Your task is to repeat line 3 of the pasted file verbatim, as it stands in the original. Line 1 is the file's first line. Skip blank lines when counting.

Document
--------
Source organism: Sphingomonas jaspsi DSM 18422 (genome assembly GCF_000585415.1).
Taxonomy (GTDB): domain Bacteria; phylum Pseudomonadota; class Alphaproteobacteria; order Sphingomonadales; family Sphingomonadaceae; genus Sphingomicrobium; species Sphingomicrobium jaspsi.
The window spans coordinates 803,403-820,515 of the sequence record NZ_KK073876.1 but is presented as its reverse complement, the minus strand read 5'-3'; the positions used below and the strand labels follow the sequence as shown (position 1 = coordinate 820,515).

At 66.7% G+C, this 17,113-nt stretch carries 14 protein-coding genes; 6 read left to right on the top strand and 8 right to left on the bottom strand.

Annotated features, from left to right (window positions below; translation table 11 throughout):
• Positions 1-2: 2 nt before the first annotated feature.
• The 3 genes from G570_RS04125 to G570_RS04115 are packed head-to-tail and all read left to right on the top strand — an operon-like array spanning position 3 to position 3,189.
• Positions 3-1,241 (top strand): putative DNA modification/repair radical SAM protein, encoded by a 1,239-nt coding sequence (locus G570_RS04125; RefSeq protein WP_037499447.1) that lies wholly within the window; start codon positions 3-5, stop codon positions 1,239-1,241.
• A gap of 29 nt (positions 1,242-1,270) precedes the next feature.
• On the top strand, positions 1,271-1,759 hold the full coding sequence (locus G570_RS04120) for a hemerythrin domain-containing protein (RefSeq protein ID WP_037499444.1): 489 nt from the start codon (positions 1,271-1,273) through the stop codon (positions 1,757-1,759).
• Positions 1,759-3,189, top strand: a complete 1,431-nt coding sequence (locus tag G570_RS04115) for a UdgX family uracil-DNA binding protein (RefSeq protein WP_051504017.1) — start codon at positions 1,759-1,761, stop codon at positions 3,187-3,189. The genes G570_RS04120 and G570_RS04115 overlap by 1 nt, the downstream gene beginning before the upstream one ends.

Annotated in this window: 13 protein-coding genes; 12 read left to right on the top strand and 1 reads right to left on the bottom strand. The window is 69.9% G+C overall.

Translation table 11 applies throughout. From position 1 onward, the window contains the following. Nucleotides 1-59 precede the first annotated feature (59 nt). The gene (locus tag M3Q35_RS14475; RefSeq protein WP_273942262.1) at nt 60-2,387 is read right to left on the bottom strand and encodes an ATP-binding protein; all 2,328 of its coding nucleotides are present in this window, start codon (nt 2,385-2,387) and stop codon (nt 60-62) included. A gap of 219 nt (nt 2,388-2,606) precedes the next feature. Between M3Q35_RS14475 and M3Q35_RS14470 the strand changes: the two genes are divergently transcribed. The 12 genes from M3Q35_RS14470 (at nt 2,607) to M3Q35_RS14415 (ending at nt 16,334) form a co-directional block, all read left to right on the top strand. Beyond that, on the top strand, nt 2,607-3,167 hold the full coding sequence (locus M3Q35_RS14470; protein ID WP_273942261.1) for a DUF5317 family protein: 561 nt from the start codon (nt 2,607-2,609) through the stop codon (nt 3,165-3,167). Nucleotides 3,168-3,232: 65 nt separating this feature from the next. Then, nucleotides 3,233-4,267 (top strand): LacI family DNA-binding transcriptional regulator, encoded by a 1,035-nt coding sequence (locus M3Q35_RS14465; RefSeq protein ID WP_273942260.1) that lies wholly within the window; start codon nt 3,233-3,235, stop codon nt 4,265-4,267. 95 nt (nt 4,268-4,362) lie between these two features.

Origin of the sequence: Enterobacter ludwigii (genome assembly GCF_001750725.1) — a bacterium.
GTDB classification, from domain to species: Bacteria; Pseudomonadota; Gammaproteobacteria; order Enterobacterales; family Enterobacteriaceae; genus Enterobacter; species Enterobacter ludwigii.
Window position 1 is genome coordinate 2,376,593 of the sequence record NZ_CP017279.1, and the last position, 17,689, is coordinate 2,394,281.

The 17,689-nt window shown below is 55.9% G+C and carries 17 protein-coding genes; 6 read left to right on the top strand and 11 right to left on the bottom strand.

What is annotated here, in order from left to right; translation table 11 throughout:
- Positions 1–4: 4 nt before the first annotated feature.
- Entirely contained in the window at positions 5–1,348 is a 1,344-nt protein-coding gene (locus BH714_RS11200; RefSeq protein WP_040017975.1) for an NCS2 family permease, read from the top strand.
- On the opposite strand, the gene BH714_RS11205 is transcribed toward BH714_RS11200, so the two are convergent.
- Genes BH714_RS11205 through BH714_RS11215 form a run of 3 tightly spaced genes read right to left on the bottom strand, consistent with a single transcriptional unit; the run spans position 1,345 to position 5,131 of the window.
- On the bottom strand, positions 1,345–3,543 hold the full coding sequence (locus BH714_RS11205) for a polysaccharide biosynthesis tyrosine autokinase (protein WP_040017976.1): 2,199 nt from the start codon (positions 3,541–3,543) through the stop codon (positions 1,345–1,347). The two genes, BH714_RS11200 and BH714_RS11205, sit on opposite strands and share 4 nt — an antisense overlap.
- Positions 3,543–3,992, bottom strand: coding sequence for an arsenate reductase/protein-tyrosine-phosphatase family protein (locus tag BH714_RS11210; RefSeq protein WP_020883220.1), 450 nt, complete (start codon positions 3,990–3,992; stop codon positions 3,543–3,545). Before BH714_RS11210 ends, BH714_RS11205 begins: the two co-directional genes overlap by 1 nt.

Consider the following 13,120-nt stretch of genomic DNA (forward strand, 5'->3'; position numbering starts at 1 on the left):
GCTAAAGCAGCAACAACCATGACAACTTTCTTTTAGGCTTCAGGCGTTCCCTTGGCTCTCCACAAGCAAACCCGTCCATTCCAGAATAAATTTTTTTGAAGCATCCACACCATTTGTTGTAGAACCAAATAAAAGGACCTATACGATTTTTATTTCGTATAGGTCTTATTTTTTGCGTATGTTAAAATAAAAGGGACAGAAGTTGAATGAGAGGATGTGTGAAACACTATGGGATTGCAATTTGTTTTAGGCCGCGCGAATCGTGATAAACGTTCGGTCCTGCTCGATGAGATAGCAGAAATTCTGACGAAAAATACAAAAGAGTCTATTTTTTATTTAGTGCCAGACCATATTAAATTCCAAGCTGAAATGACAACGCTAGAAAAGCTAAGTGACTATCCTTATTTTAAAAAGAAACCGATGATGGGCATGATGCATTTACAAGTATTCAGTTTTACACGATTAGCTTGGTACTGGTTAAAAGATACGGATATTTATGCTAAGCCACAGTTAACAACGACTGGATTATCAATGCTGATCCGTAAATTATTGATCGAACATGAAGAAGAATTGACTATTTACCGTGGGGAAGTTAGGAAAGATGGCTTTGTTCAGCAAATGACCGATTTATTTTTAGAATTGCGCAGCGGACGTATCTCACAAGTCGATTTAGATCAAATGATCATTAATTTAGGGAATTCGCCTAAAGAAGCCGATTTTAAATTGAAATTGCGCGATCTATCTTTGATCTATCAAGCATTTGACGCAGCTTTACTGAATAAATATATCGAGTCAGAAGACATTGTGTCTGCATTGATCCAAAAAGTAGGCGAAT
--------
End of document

The window spans coordinates 803,403-820,515 of the sequence record NZ_KK073876.1 but is presented as its reverse complement, the minus strand read 5'-3'; the positions used below and the strand labels follow the sequence as shown (position 1 = coordinate 820,515).